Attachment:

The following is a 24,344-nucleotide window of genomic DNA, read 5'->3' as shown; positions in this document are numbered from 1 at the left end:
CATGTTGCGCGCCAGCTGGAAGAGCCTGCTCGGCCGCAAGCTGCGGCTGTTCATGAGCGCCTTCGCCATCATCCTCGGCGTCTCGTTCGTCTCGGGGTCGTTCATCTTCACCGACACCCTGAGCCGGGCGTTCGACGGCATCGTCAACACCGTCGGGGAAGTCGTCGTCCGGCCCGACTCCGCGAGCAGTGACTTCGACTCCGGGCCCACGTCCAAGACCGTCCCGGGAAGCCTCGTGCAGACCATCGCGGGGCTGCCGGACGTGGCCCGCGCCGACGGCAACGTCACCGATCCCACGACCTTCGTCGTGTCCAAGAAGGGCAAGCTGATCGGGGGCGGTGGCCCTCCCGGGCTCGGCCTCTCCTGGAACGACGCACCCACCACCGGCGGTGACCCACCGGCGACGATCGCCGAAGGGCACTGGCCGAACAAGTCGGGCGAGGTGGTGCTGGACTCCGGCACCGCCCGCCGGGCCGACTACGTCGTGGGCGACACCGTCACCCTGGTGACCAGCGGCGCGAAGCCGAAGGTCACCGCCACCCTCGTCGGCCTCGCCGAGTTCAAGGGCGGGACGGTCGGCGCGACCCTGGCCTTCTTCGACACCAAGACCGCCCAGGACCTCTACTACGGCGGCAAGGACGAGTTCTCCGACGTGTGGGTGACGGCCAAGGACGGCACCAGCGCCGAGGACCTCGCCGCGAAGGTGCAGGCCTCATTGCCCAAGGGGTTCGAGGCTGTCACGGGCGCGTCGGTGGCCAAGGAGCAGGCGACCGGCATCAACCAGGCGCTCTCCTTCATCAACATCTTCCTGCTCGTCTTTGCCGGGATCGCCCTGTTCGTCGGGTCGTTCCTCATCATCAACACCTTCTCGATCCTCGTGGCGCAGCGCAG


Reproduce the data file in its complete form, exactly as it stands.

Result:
The following is a 24,344-nucleotide window of genomic DNA, read 5'->3' as shown; positions in this document are numbered from 1 at the left end:
CATGTTGCGCGCCAGCTGGAAGAGCCTGCTCGGCCGCAAGCTGCGGCTGTTCATGAGCGCCTTCGCCATCATCCTCGGCGTCTCGTTCGTCTCGGGGTCGTTCATCTTCACCGACACCCTGAGCCGGGCGTTCGACGGCATCGTCAACACCGTCGGGGAAGTCGTCGTCCGGCCCGACTCCGCGAGCAGTGACTTCGACTCCGGGCCCACGTCCAAGACCGTCCCGGGAAGCCTCGTGCAGACCATCGCGGGGCTGCCGGACGTGGCCCGCGCCGACGGCAACGTCACCGATCCCACGACCTTCGTCGTGTCCAAGAAGGGCAAGCTGATCGGGGGCGGTGGCCCTCCCGGGCTCGGCCTCTCCTGGAACGACGCACCCACCACCGGCGGTGACCCACCGGCGACGATCGCCGAAGGGCACTGGCCGAACAAGTCGGGCGAGGTGGTGCTGGACTCCGGCACCGCCCGCCGGGCCGACTACGTCGTGGGCGACACCGTCACCCTGGTGACCAGCGGCGCGAAGCCGAAGGTCACCGCCACCCTCGTCGGCCTCGCCGAGTTCAAGGGCGGGACGGTCGGCGCGACCCTGGCCTTCTTCGACACCAAGACCGCCCAGGACCTCTACTACGGCGGCAAGGACGAGTTCTCCGACGTGTGGGTGACGGCCAAGGACGGCACCAGCGCCGAGGACCTCGCCGCGAAGGTGCAGGCCTCATTGCCCAAGGGGTTCGAGGCTGTCACGGGCGCGTCGGTGGCCAAGGAGCAGGCGACCGGCATCAACCAGGCGCTCTCCTTCATCAACATCTTCCTGCTCGTCTTTGCCGGGATCGCCCTGTTCGTCGGGTCGTTCCTCATCATCAACACCTTCTCGATCCTCGTGGCGCAGCGCAG